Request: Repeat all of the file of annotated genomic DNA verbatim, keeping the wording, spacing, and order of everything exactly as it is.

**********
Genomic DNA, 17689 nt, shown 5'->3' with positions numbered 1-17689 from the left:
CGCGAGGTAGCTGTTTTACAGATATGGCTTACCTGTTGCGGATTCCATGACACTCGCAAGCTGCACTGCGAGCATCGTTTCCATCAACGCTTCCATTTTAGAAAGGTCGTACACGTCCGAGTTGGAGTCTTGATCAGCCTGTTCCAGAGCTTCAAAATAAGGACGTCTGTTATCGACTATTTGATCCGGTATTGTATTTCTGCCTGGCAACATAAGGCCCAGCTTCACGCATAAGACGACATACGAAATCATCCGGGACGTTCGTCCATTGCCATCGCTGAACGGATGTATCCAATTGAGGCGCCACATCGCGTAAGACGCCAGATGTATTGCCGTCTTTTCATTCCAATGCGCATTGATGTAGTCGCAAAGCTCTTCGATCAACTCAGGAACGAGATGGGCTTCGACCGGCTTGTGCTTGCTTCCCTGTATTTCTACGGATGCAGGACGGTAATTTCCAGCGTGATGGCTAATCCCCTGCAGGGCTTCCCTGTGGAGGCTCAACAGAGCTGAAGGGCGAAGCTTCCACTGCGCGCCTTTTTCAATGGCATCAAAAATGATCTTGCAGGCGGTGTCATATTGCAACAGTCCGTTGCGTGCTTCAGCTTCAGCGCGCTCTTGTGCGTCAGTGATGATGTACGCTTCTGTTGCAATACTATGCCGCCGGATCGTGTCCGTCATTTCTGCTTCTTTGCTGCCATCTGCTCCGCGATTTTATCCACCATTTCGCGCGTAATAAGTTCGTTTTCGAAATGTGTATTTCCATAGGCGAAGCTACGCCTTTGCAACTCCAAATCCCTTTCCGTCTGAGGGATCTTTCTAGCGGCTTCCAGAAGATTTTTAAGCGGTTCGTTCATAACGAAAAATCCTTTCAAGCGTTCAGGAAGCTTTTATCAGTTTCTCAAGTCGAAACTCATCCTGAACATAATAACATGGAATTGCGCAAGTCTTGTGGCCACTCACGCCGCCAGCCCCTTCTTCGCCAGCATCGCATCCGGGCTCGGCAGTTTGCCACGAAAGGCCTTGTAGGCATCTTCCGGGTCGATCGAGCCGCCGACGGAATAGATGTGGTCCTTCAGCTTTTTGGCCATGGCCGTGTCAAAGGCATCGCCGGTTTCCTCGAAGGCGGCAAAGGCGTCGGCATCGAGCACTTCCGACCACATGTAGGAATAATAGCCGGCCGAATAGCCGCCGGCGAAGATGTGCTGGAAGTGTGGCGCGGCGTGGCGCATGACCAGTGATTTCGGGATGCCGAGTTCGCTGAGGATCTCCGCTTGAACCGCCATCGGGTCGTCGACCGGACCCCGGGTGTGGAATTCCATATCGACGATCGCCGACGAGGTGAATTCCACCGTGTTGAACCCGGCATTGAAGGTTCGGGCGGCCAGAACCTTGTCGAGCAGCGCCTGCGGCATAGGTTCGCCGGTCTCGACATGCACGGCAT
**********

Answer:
Genomic DNA, 17689 nt, shown 5'->3' with positions numbered 1-17689 from the left:
CGCGAGGTAGCTGTTTTACAGATATGGCTTACCTGTTGCGGATTCCATGACACTCGCAAGCTGCACTGCGAGCATCGTTTCCATCAACGCTTCCATTTTAGAAAGGTCGTACACGTCCGAGTTGGAGTCTTGATCAGCCTGTTCCAGAGCTTCAAAATAAGGACGTCTGTTATCGACTATTTGATCCGGTATTGTATTTCTGCCTGGCAACATAAGGCCCAGCTTCACGCATAAGACGACATACGAAATCATCCGGGACGTTCGTCCATTGCCATCGCTGAACGGATGTATCCAATTGAGGCGCCACATCGCGTAAGACGCCAGATGTATTGCCGTCTTTTCATTCCAATGCGCATTGATGTAGTCGCAAAGCTCTTCGATCAACTCAGGAACGAGATGGGCTTCGACCGGCTTGTGCTTGCTTCCCTGTATTTCTACGGATGCAGGACGGTAATTTCCAGCGTGATGGCTAATCCCCTGCAGGGCTTCCCTGTGGAGGCTCAACAGAGCTGAAGGGCGAAGCTTCCACTGCGCGCCTTTTTCAATGGCATCAAAAATGATCTTGCAGGCGGTGTCATATTGCAACAGTCCGTTGCGTGCTTCAGCTTCAGCGCGCTCTTGTGCGTCAGTGATGATGTACGCTTCTGTTGCAATACTATGCCGCCGGATCGTGTCCGTCATTTCTGCTTCTTTGCTGCCATCTGCTCCGCGATTTTATCCACCATTTCGCGCGTAATAAGTTCGTTTTCGAAATGTGTATTTCCATAGGCGAAGCTACGCCTTTGCAACTCCAAATCCCTTTCCGTCTGAGGGATCTTTCTAGCGGCTTCCAGAAGATTTTTAAGCGGTTCGTTCATAACGAAAAATCCTTTCAAGCGTTCAGGAAGCTTTTATCAGTTTCTCAAGTCGAAACTCATCCTGAACATAATAACATGGAATTGCGCAAGTCTTGTGGCCACTCACGCCGCCAGCCCCTTCTTCGCCAGCATCGCATCCGGGCTCGGCAGTTTGCCACGAAAGGCCTTGTAGGCATCTTCCGGGTCGATCGAGCCGCCGACGGAATAGATGTGGTCCTTCAGCTTTTTGGCCATGGCCGTGTCAAAGGCATCGCCGGTTTCCTCGAAGGCGGCAAAGGCGTCGGCATCGAGCACTTCCGACCACATGTAGGAATAATAGCCGGCCGAATAGCCGCCGGCGAAGATGTGCTGGAAGTGTGGCGCGGCGTGGCGCATGACCAGTGATTTCGGGATGCCGAGTTCGCTGAGGATCTCCGCTTGAACCGCCATCGGGTCGTCGACCGGACCCCGGGTGTGGAATTCCATATCGACGATCGCCGACGAGGTGAATTCCACCGTGTTGAACCCGGCATTGAAGGTTCGGGCGGCCAGAACCTTGTCGAGCAGCGCCTGCGGCATAGGTTCGCCGGTCTCGACATGCACGGCAT